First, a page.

Association (“CTIA”), there are over 120 million wireless subscribers in the

United States today.5 As of December 2000, there were over 2.3 million wireless

subscribers in Washington – an increase of 22% from the previous year.6 As of

that date, there were as many wireless subscribers in Washington as there were

5
    Wireless subscribership information was found at the CTIA’s website http://www.wow-
    com.com/.
6
    FCC, Local Telephone Competition: Status as of December 31, 2000, May 2001 (Table 9).

VERIZON PETITION                             3
Appendix C
households (2.3 million), and 39% of the entire Washington population (5.9

million) subscribed to wireless service.7 The nationwide average number of DA

listings accessed per wireless subscriber is 6.6385.8              Applying this factor to

Washington wireless subscribers, the 2001 volume of wireless DA calls is

estimated to be 18.6 million, of which 4.6 million is estimated to occur in

Verizon’s serving area.9         Wireless DA is obviously a viable alternative for

Verizon’s wireline DA service.         According to Frost & Sullivan, the volume of

wireless DA service in the U.S. will approach 1 billion calls by 2002.10



Fourth, consumers have a plethora of Internet alternatives from which to obtain

local and nationwide telephone numbers at no charge.                   Internet telephone

directories are provided on virtually all web portals, such as Yahoo!, AOL, Excite,

and Lycos, as well as on numerous websites, such as switchboard.com,

infospace.com, anywho.com and bigfoot.com. These Internet services include

residential listings, business yellow page listings, toll-free numbers, maps, and

even reverse number lookups.                The National Telecommunications and

Information Administration (“NTIA”) found that as of August 2000 60.7% of

households in Washington had computers, that 49.7% of households in




7
     Washington household and population information as of 2000 was found at the U.S. Census
     Bureau’s website, State and County QuickFacts,
     http://quickfacts.census.gov/qfd/states/06000.html.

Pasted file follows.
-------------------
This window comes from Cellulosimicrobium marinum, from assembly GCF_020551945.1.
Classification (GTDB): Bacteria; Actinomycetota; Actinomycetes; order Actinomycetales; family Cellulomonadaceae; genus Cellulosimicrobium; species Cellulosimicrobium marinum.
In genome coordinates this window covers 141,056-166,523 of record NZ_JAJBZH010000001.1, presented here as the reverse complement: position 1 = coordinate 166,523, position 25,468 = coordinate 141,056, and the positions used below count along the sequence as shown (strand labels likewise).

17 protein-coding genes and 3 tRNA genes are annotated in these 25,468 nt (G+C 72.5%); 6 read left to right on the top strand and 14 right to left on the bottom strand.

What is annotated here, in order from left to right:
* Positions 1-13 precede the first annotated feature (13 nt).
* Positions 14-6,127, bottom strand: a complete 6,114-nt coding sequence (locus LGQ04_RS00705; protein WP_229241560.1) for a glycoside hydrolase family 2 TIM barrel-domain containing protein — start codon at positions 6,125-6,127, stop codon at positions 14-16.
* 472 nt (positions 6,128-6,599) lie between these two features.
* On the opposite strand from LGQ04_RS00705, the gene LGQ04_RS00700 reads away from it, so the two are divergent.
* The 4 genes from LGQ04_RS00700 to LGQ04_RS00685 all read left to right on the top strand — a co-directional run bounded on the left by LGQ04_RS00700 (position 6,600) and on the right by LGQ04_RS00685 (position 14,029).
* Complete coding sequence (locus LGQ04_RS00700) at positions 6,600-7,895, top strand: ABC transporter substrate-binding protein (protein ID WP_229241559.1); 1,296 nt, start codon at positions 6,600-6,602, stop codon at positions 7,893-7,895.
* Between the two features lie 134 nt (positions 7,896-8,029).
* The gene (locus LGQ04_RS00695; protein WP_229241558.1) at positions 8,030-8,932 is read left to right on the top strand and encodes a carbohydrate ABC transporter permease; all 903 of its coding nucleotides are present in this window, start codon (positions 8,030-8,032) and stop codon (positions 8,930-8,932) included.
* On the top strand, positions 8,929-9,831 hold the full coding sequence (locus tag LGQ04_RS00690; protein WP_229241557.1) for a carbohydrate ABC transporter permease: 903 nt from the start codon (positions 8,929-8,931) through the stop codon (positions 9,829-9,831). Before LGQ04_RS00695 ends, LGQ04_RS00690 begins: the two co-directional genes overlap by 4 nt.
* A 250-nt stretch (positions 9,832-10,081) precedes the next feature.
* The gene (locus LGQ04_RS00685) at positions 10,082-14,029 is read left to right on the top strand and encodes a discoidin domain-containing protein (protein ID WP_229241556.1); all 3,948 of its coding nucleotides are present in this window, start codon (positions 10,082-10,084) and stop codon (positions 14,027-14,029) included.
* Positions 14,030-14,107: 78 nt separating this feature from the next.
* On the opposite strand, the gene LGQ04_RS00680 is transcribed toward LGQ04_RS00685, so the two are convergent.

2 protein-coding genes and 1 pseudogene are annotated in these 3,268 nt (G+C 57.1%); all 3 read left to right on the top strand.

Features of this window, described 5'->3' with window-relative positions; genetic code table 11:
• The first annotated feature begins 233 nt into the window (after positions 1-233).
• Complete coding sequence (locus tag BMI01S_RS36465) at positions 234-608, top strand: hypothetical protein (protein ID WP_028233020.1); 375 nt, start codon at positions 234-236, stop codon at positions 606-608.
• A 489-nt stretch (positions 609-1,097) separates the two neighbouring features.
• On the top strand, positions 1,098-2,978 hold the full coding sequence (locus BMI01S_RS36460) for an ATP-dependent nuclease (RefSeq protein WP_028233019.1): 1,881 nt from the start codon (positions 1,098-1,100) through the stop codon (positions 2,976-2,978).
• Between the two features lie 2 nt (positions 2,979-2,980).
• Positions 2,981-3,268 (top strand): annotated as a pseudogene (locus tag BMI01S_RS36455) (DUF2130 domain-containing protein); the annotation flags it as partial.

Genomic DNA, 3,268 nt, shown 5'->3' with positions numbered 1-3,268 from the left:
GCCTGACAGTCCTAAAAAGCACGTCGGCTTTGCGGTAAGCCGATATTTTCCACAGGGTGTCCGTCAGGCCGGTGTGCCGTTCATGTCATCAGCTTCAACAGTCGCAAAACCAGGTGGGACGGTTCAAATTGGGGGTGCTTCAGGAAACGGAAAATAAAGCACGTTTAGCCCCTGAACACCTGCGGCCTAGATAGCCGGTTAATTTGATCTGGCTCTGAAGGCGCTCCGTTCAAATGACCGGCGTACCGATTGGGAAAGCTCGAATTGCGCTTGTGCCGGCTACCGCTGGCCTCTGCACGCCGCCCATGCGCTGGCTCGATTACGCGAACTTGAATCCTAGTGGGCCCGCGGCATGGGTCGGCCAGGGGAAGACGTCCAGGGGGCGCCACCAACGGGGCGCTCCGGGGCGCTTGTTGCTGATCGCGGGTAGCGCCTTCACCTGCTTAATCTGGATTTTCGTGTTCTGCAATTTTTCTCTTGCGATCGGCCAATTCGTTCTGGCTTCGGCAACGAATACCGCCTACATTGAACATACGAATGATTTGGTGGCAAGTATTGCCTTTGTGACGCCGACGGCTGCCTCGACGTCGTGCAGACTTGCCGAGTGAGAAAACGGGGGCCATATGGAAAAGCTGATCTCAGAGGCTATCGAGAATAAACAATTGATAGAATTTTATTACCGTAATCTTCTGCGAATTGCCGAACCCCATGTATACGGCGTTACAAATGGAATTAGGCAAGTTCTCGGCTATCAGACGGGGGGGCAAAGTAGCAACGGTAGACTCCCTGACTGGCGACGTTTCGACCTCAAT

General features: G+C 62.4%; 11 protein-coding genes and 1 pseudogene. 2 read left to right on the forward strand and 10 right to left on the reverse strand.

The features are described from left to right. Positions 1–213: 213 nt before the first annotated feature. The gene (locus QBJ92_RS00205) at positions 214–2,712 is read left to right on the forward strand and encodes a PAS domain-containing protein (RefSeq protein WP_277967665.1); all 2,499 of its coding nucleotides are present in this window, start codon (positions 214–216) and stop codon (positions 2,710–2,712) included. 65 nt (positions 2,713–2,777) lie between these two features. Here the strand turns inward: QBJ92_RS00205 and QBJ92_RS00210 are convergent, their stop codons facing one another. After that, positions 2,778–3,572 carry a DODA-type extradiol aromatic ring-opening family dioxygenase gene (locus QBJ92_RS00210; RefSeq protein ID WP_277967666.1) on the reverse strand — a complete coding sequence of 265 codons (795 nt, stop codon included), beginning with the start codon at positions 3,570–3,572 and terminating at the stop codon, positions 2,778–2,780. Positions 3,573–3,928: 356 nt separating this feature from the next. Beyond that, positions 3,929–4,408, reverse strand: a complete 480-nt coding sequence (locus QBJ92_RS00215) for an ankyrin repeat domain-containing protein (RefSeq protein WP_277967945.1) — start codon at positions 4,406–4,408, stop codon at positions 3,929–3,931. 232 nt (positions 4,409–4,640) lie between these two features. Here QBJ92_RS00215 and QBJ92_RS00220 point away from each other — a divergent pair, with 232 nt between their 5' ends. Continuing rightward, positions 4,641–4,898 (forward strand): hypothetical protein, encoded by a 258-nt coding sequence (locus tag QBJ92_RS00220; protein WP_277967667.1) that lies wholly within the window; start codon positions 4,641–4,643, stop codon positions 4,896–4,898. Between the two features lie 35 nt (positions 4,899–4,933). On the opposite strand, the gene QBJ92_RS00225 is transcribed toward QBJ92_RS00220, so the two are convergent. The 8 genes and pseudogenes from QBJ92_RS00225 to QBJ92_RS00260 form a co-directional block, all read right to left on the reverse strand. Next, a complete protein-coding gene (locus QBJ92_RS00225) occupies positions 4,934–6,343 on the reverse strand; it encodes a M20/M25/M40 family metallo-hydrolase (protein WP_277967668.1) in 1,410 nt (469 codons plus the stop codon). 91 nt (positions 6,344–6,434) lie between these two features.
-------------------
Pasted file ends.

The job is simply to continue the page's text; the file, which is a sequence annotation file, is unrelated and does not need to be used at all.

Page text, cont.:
8
     Frost and Sullivan, Washington Directory Assistance Market, November 2001, footnote 97.
9
     Verizon calculates 24.77% of the state’s population residing in Verizon’s serving area.
10
     Frost & Sullivan, Wireless Directory Assistance Services Market, 2001-2007, #6051-63,
     Figure 6.

VERIZON PETITION                              4
Appendix C
Washington had Internet access, and that these levels are increasing rapidly.11

In fact, the NTIA estimates that there were 116.5 million Americans online at

some location in August 2000, 31.9 million more than there were only 20 months

earlier.12



In addition, wireless web access via telephones and Personal Digital Assistants

(“PDAs”), as well as “always on” wireline broadband access (e.g., DSL and cable

modems) are becoming more common.                    The availability of free telephone

numbers to a large percentage of consumers makes the Internet an important

substitute for Verizon’s DA service.



The demand for Internet directories is significant because they occupy “prime

real estate” on all major web portals.             For instance, on Yahoo! the “People

Search” directory option occupies a prominent position on the screen, as does

the “White Pages” option on AOL’s portal. This indicates that the directory is a

popular option for users, or Yahoo! and AOL would not allocate precious portal

space to it. It also means that users can access a telephone directory very

conveniently. Both of these observations support the common sense notion that

there is significant demand for Internet directories.            Indeed, Frost & Sullivan

estimates that the number of Internet directory website visits will increase from



11
     National Telecommunications and Information Administration, Falling through the Net:
     Toward Digital Inclusion, October 2000, Executive Summary, p. xv and Charts and Tables,
     Table I-A and Table I-B (http://www.ntia.doc.gov/ntiahome/fttn00/charts00.html).
12
     Ibid.

VERIZON PETITION                               5
Appendix C
660 million in 1999 to over 5 billion in 2006, a compounded annual growth rate of

34.2% over the forecast period.13 Frost and Sullivan estimates the volume of

Internet DA searches to be almost 21 million in the state of Washington, of which

5.2 million is estimated to occur in Verizon’s serving area. Thus, Internet DA is

another viable alternative for Verizon’s wireline DA service.



Fifth, companies such as Excell Agent and InfoNXX provide wholesale DA

services. Besides enabling retail DA providers to readily enter the Washington

market, such firms can also provide directory services to large customers. For

instance, the University of Washington contracted with an alternate DA provider.



Finally, telephone numbers are available on CD ROM at reasonable prices from

companies such as PhoneDISC and InfoUSA. For instance, PhoneDISC offers a

CD-ROM with 100 million listings that can be purchased for a $119.95 flat fee or

an annual subscription of $226.00 which includes quarterly updates. InfoUSA

offers a CD ROM with 104 million listings that can be purchased for about $20 at

CompUSA or for an annual subscription of $59.95, which includes quarterly

updates. Office Depot sells a CD-ROM by InfoUSA called Select Phone Pro. It

has 115 million business and residential listings for a price of $99.99. Quarterly